Riverside Meals to put in photo voltaic panels on roof | Articles | Information
ComEd’s power infrastructure in Riverside has been a problem for both homeowners and businesses in recent years. Despite the utility’s efforts to back up the local system, at least one company is looking for other ways to keep the lights on if the power goes out unexpectedly.
Sometime this spring, Riverside Foods, 48 E. Burlington St., are starting a project to install a 28-kilowatt solar panel on the eastern half of the roof, which will use enough energy to provide around 10 percent of the electricity used in the foodstuffs.The business must run daily and have enough battery storage to prevent a power outage to survive more than a day.
“It started a few years ago with a desire to make our energy use more sustainable,” said Peter Boutsikakis, co-owner of Riverside Foods. “We also have a rough experience with [ComEd’s power] Infrastructure, and we wondered what we could do beyond that [natural] gas powered generators. “
Perhaps the last straw was a power outage after a strong Derecho storm that blew through the area in August 2020. The store was without power for more than a day, forcing the store to rent a refrigerated trailer to store perishable food. It wasn’t the business’s first experience of such a failure.
“In 2020 we had several outages of varying degrees,” said Boutsikakis. “Most were for a few hours, but the one in [August] was more than a day and we lost product and business. It was a tremendous amount of work to recover. “
So Riverside Foods turned to Project Green Environmental Solutions, a Forest Park-based company that provides companies with everything from energy assessments to contract services to improve energy efficiency.
The company also has expertise in securing grants for sustainable energy projects under ComEd’s small business energy efficiency program. Project Green worked with Riverside Foods about a decade ago to improve all lighting using the ComEd grant program.
According to Boutsikakis, the last conversation we had with Project Green began with questions about retrofitting older coolers rather than simply replacing them. That discussion led to something more ambitious, solar power.
Boutsikakis did not reveal how much the business is investing in the solar panel, but said the decision made financial sense. Panels will have a useful life of 20 to 25 years and the savings in energy costs will bring that investment back within 10 years.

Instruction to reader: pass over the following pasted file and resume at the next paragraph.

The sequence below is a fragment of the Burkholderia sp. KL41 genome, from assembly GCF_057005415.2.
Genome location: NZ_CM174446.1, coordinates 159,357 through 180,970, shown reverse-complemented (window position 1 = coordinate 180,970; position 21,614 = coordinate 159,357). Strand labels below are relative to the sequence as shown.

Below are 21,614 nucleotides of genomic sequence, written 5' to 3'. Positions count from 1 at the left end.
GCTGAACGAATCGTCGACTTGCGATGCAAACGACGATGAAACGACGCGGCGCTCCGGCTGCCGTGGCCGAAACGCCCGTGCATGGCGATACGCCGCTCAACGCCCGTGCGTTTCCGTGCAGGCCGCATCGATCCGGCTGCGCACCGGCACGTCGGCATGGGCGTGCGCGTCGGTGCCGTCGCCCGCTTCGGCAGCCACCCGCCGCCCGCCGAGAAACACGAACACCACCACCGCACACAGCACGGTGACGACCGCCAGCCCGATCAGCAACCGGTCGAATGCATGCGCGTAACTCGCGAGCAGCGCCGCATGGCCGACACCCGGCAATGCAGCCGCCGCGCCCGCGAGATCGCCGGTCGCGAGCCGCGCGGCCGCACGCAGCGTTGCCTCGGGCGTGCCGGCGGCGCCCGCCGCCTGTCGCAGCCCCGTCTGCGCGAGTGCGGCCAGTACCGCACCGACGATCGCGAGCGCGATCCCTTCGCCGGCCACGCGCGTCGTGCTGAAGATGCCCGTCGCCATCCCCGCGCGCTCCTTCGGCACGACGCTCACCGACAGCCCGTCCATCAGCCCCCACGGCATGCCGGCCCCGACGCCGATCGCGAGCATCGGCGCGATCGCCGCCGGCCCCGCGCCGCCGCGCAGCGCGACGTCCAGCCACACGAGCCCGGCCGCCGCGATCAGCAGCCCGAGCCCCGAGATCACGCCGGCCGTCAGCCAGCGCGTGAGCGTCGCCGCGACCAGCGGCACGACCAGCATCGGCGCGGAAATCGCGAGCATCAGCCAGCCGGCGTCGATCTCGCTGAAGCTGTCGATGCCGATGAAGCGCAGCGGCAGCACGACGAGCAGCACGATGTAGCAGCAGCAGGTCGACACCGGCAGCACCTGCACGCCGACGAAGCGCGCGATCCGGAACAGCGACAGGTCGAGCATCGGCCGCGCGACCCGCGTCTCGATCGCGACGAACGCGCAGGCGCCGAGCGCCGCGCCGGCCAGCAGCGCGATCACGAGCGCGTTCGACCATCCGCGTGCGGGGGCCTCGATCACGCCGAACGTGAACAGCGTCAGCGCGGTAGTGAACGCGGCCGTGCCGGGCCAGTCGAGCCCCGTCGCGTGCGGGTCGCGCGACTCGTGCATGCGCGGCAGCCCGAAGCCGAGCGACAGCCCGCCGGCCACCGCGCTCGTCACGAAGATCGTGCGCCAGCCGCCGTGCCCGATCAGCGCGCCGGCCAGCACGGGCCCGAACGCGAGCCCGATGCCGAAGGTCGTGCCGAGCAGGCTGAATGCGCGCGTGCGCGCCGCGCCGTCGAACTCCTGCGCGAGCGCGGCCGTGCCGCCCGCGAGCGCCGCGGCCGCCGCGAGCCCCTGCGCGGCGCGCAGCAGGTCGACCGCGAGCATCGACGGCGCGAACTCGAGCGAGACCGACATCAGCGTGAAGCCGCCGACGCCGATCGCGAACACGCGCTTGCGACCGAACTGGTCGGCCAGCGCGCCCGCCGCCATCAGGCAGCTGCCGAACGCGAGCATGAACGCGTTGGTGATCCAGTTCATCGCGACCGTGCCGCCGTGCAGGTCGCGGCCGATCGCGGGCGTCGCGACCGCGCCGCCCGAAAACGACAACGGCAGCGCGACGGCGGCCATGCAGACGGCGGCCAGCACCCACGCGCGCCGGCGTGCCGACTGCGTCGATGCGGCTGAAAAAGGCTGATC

In addition to ComEd’s incentives, the company can also benefit from federal and state tax incentives for the implementation of solar energy.
The solar panel will be on the eastern half of the roof, which will be supported by metal trusses instead of the wood that supports the older western half. Boutsikakis is particularly pleased that the solar panels are skid-mounted and not attached to the roof structure itself, allowing the panels to be moved for future roof maintenance.
Tom Odena, who owns his own company, Hummingbird Electric, but also acts as the oversight electrician for Project Green, said the Riverside Foods project will incorporate the solar system into a natural gas generator that will not only increase power to the solar system in the event of outages but also be able to charge the battery so that the company can survive long power outages in the future.
This will be the first commercial solar array to be installed in Riverside, and Odena hopes it will spur other small and medium-sized businesses to look for sustainable energy solutions. What can help the most is an innovative funding option called “tempo finance,” where companies work with a municipality or county to issue a bond that is repaid over a period of years through an item on the company’s property tax bill.
“There has been a lot of interest, but the problem is that once they hear how much capital is involved upfront, they’re not that interested,” said Odena. “This type of financing makes sense for small and medium-sized businesses.”
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